The value of the dollar: Five factors for investors

Barry Ritholtz
Columnist April 23, 2011

To most investors, the value of the dollar is an abstraction; its fluctuations are mostly ignored. Any currency, the dollar included, must be viewed relative to other currencies. You work in, get paid with and consume goods using dollars. Without a frame of reference to analyze it, the fluctuations have little meaning.

The time people seem to really notice is when they travel overseas and discover that it is not worth nearly as much as they expected. (“Forty dollars for a hamburger in London? Outrageous.”) As an investor, you may not be aware of what this ultimately means — to the economy, your investments and the nation. But it matters more than you realize — and it’s not just about pricey hamburgers.

Ritholtz is chief investment officer of Ritholtz Wealth Management. He is the author of “Bailout Nation” and runs a finance blog, the Big Picture. View Archive

To help you wrap your head around the value of a dollar, let’s look at five factors:

1 The dollar matters a lot: The value of the greenback determines how competitive U.S. goods and services are on the world market.

You can see this in the dollar’s impact on how much we sell overseas and what our imports cost. The U.S. economy exports almost $2 trillion of goods and services a year. Each month, we import more than $200 billion worth of stuff, creating a monthly trade deficit north of $45 billion.

Many politicians talk about a strong dollar, but it’s mostly lip service. A weak dollar helps to create jobs by making U.S. products more price-competitive overseas. Indeed, many countries try to accomplish the same thing, creating a “beggar thy neighbor” policy. The global recession led to nearly every country in the world trying to export its way out of a slowdown.

Warren Buffett has noted that “in the years since I was born, the dollar has depreciated 94 percent. It’s 16-for-1 in terms of inflation.” But, Buffett went on to point out, you earn 16 times as much as you used to. Costs are relative to your earning power, and to investors, what matters most is the earning power of companies that sell goods and services.

2 Inflation and the dollar: Inflation, Paul Volcker said, is the cruelest tax. The soft dollar has contributed to rising inflation since former Fed chair Alan Greenspan took rates down to 1 percent in the early 2000s.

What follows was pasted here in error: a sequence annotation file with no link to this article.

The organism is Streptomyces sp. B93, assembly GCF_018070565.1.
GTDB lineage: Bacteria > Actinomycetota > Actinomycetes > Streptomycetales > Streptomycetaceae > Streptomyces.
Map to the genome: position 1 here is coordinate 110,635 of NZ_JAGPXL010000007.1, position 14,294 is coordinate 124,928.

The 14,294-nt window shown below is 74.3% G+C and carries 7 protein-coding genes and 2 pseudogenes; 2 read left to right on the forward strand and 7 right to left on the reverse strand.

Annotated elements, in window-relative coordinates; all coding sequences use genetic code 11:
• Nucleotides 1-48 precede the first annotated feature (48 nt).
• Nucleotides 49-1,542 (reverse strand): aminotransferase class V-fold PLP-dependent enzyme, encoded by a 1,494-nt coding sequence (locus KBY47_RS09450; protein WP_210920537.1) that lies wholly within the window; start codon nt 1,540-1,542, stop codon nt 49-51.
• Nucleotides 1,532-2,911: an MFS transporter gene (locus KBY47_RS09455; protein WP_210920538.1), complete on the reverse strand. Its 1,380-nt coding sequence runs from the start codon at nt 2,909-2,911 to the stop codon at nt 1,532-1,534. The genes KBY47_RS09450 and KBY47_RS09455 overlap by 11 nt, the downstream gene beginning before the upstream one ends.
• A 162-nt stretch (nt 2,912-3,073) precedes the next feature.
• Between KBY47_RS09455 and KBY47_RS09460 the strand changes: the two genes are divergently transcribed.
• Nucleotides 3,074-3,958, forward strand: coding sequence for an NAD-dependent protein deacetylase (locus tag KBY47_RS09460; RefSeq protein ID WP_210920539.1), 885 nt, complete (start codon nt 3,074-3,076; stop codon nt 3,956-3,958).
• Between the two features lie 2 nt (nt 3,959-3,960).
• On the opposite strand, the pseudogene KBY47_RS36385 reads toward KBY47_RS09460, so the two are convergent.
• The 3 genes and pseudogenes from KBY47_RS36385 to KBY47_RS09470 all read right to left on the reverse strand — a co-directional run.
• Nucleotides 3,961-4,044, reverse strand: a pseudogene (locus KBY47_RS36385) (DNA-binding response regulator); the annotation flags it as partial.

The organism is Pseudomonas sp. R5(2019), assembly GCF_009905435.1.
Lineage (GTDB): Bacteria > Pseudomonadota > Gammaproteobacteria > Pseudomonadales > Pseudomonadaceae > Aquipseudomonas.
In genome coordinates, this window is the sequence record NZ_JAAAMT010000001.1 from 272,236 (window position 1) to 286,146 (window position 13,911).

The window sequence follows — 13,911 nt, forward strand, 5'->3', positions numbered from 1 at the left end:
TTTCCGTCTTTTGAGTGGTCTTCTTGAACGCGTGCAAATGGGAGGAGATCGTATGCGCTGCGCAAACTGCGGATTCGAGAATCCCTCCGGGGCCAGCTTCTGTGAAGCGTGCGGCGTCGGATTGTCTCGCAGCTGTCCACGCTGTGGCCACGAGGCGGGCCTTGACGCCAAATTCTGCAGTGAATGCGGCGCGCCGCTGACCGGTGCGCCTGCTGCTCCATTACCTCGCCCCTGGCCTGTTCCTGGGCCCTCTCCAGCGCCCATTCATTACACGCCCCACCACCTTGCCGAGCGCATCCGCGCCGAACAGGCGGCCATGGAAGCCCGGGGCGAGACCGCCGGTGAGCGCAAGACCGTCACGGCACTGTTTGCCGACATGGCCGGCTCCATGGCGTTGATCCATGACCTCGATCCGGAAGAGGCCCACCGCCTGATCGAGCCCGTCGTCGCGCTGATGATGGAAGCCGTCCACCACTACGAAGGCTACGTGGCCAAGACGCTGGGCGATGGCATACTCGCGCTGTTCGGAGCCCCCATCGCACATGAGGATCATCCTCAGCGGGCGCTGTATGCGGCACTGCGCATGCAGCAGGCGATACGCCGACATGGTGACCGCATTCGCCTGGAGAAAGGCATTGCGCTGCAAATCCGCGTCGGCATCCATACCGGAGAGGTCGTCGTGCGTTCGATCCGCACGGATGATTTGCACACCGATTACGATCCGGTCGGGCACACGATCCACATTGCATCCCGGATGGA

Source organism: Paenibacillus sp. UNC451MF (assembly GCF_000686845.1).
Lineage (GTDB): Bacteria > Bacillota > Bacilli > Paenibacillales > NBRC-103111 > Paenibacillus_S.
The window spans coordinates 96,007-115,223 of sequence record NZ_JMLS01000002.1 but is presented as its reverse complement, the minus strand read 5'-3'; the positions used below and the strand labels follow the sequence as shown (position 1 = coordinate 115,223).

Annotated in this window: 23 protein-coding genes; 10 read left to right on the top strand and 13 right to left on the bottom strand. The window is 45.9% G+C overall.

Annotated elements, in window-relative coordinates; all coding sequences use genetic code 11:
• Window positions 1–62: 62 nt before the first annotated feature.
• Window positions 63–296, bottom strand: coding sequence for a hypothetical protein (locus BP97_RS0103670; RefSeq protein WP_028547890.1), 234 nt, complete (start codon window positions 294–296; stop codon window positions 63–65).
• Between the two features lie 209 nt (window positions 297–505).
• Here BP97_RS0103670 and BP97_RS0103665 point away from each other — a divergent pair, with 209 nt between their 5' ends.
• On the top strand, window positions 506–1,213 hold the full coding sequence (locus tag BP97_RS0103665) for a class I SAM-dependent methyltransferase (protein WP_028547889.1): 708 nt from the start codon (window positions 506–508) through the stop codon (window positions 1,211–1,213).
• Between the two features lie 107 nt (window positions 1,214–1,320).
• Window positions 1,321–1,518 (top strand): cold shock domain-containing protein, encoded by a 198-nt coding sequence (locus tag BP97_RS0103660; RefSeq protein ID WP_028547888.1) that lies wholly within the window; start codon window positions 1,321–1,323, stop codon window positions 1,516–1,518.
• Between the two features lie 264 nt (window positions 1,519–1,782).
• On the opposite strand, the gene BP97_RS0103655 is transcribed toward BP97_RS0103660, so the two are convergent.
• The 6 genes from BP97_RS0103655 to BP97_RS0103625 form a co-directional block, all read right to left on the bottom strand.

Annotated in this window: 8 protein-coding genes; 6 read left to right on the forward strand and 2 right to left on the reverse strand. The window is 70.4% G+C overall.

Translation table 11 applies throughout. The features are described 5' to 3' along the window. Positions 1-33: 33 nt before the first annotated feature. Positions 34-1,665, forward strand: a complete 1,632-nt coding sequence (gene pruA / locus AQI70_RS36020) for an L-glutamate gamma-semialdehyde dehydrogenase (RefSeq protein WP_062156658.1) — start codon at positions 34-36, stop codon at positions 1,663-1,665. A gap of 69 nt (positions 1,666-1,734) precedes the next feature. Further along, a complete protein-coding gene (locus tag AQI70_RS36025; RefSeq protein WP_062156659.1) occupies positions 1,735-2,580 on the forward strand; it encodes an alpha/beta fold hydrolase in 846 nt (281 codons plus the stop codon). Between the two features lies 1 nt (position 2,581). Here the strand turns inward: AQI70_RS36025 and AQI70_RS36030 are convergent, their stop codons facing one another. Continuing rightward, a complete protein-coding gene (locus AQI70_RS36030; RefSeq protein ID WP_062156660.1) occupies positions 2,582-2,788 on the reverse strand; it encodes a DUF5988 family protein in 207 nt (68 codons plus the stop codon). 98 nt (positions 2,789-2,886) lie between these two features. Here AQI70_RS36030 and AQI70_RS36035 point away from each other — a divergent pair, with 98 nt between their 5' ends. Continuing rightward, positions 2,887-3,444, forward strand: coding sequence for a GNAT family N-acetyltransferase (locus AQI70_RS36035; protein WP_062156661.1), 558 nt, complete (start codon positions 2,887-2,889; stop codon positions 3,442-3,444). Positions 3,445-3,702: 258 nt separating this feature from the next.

This is the price to be paid for making the dollar weaker to create those jobs. Commodities are priced in greenbacks. Most notably, food and oil are also dollar denominated. As the measuring stick (the dollar) gets smaller, commodity prices rise. When you see gas prices exceed $4 a gallon, and the costs of various foods rising, much of that is related to the dollar’s slide.

Rising food prices and higher energy costs are felt most harshly by lower- and middle- income consumers and by retirees living on a fixed income. When the prices of these essential rise, it eats into their discretionary spending.

Let’s not forget that metals are also priced in dollars — including gold. It is up 500 percent over the past decade, hitting $1,512 last week. This reflects a double concern: that the dollar is weakening, and that inflation is stirring.

3 From 2001 to 2008, the dollar collapsed 41 percent: While that 94 percent drop in Buffett’s lifetime is substantial, the past decade saw a full-blown collapse. The buying power of the dollar was cut nearly in half from 2002 to 2008.

That collapse was triggered by the ultra-low rates by the Federal Reserve, and an (arguably) unpopular U.S. war in Iraq. The rates under Alan Greenspan kicked off a vicious cycle of increased prices, low returns on bond investments and higher inflation. Price spikes in oil, gold, food and housing — everything priced in dollars — followed.

4 The weak dollar policy forces money into riskier assets (and punishes savers): The Fed hasn’t explicitly stated that cash is trash, but it might well have. After Chairman Ben Bernanke’s op-ed in The Washington Post in November, many observers concluded that the Fed was trying to force cash out of hiding into the economy.

Just as deflation encourages consumers to hold onto their money and wait for lower prices, inflation encourages consumers to spend their cash and beat the price increase.

With rates low and the dollar’s value in decline, some have argued that the Fed is forcing money into more productive uses. In theory, that includes expanding businesses, hiring and making capital investments.

What has really happened? While there has been some business hiring, it has been sub-par — typical in a post-credit crisis recovery. But it has led to speculation in commodity and equity markets. Rising stock prices and soaring commodity prices are a function of the Fed blunting the dollar.

5 In the land of the blind . . . There are four major currency blocs — the dollar, the euro, the yen and the yuan. With so many factors against it, why would anyone want to own U.S. dollars? Because, well, it’s the least ugly currency of the lot.

The Europeans are still not only dealing with an ongoing banking crisis. Portugal, Ireland, Italy, Greece and Spain all have solvency problems. Lacking their own currency, these nations cannot simply print their way out of debt. Thus, there is a small but real possibility that the European Union will not hold, and the euro will collapse.

Japan is even worse. It was mired in a multi-decade slog, and then the earthquake/ tsunami/nuclear crisis rocked it back on its heels.

That leaves China. Despite market reforms, it is still a totalitarian communist regime. Western nations are none too keen about making its currency the reserve of the world.

To the dollar then. In the land of the blind, the one-eyed man is king.

Ritholtz is chief executive of FusionIQ, a quantitative research firm. He runs a finance blog, The Big Picture.

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